Intraglomerular communication in the mammalian olfactory bulb.
Doctoral thesis, UCL (University College London).
The olfactory bulb (OB) is the first processing structure in the olfactory system; it receives direct sensory input from the olfactory sensory neurons and relays processed information to the olfactory cortex and other structures in the brain. The axons from sensory neurons expressing the same olfactory receptor molecule converge onto the same discrete structure on the surface of the OB, termed glomerulus. Each glomerulus forms a modular unit which confines the single apical tufts of about 25 mitral cells (MC). Understanding how intraglomerular cells communicate with one another will therefore improve our understanding of how the glomerular network processes the olfactory signal. Using whole cell recordings from mitral cells in acute mouse olfactory bulb slices I have examined various modes of MC-MC communication. MC dendrites are known to release glutamate from their apical and lateral dendrites which has been shown to depolarize their own presynaptic dendrites (self excitation; SE). I first examined the anatomical locus of SE by investigating its properties in intact versus dendrotomized (those with amputated tufts) MCs. While dendrotomized cells lacked detectable self excitatory potentials I have found that all morphologically identified MCs with an intact apical tuft displayed robust SE. This form of SE was mediated by Ca2+ permeable AMPA receptors as it was completely blocked by their specific antagonist Naphthyl-acethyl-spermine (NAS). Electrical coupling between MCs was assessed by injecting large hyperpolarizing pulses. I have found that MCs that shared the same glomerulus were always bidirectionally coupled via gap junctions though the magnitude of coupling (CC) was variable across different pairs. Action potentials evoked in one MC also results in EPSP-like depolarizations in intraglomerular partners (lateral excitation; LE). In contrast to the previously mentioned forms of communication LE was not reliably present in all intraglomerular pairs. I have found LE is mainly a unidirectional form of communication, although both bidirectional and complete lack of measurable LE can also occur. The magnitude of LE varied independently of that of other forms of communication (CC and SE amplitude) as well as with morphometric characteristics of the apical tufts (number of nodes, surface area). Despite being dependent on glutamate receptors LE contrasted with SE in that it was insensitive to NAS and therefore is a distinct form of chemical communication that relies on different AMPA receptor subtypes. I have also investigated whether in vivo-relevant patterns of theta-burst stimulation (TBS) could evoke significant long-term changes in LE efficacy similar to those observed at axo-dendritic connections. This form of communication showed a unique sensitivity to TBS in that the polarity and amplitude of change in efficacy was linearly and inversely correlated with the initial strength of LE. Small connections were enhanced while larger ones depressed, the change in efficacy was accompanied with a change in paired pulse ratio consistent with a presynaptic change in release probability after TBS. All together these data show that SE, electrical coupling and LE are independent forms of intraglomerular communication which might serve independent roles on glomerular processing. While SE and electrical coupling have been shown to facilitate spike synchrony across the network, LE provides the OB with a means of modulating intraglomerular excitation in response to in vivo -relevant patterns of activity.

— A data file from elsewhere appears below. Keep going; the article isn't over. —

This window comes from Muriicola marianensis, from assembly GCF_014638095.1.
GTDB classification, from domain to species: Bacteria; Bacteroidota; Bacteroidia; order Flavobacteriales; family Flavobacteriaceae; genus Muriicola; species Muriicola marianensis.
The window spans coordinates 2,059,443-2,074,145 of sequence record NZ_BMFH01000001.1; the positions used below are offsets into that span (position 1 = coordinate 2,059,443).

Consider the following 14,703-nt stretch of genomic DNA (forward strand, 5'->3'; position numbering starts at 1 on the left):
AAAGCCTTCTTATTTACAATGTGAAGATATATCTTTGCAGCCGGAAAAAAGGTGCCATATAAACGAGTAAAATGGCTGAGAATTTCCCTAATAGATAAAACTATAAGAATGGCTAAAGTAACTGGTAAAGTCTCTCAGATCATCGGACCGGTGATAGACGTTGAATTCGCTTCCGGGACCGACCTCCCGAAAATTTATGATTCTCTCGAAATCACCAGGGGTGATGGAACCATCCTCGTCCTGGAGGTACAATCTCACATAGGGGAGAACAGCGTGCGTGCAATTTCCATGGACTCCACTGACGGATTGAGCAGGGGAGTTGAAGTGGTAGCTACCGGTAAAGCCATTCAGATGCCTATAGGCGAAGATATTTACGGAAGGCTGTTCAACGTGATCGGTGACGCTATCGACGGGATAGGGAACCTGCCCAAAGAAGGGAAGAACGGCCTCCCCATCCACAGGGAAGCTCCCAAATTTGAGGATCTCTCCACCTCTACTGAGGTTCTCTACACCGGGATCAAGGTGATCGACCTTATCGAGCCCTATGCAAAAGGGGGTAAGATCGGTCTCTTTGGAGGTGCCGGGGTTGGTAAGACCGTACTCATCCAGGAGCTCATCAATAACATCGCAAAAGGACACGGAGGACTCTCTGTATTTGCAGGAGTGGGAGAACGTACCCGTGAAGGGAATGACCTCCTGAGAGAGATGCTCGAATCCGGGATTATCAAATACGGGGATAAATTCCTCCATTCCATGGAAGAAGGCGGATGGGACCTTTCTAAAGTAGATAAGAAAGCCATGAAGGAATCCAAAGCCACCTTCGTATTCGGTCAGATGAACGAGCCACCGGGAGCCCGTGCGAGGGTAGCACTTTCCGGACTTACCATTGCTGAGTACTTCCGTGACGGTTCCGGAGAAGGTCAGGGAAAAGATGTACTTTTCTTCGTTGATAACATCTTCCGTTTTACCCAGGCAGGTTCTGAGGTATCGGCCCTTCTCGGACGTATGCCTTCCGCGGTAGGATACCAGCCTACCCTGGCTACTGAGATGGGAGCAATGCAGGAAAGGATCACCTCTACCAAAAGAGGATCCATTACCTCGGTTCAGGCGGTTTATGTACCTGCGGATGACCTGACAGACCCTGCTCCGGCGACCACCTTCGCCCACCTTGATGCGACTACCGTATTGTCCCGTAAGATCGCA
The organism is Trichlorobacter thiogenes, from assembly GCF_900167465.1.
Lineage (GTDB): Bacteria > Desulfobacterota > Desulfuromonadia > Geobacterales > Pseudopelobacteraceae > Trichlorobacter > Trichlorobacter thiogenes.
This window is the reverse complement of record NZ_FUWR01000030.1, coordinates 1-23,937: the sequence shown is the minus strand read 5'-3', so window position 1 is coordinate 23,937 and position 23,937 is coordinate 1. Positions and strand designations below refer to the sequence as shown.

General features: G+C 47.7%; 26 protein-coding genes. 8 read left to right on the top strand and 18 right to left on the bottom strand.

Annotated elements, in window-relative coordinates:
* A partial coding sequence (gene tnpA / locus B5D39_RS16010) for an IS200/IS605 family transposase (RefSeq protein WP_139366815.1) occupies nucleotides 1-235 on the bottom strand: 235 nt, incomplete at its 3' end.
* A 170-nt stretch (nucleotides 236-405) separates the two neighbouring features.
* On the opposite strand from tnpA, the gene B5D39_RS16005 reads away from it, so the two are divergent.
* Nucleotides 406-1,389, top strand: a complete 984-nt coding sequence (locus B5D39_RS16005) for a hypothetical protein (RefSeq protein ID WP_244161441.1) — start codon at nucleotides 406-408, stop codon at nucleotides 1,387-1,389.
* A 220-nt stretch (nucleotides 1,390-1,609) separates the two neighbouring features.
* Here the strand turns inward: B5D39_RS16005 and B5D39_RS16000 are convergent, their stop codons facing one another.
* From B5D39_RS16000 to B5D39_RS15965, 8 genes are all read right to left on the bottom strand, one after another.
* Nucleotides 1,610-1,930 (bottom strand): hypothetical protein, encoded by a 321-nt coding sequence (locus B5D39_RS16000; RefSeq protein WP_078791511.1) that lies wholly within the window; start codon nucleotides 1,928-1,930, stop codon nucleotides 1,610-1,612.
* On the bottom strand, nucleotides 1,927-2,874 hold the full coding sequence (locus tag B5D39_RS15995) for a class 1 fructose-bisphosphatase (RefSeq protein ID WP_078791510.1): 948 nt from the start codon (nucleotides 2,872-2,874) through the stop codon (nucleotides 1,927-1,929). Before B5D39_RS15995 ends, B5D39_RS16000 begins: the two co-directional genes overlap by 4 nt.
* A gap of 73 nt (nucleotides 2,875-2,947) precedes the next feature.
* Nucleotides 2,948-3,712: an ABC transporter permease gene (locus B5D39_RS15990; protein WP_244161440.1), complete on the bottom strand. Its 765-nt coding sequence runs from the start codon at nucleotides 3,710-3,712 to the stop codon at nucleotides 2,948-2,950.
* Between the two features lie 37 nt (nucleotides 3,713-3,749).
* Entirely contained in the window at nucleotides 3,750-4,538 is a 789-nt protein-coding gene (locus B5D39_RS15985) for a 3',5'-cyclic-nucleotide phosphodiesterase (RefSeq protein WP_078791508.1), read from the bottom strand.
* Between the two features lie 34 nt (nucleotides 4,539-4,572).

|Title:||Intraglomerular communication in the mammalian olfactory bulb|
|Additional information:||Authorisation for digitisation not received|
|UCL classification:||UCL > School of Life and Medical Sciences > Faculty of Medical Sciences > Medicine (Division of) > Wolfson Inst for Biomedical Research|
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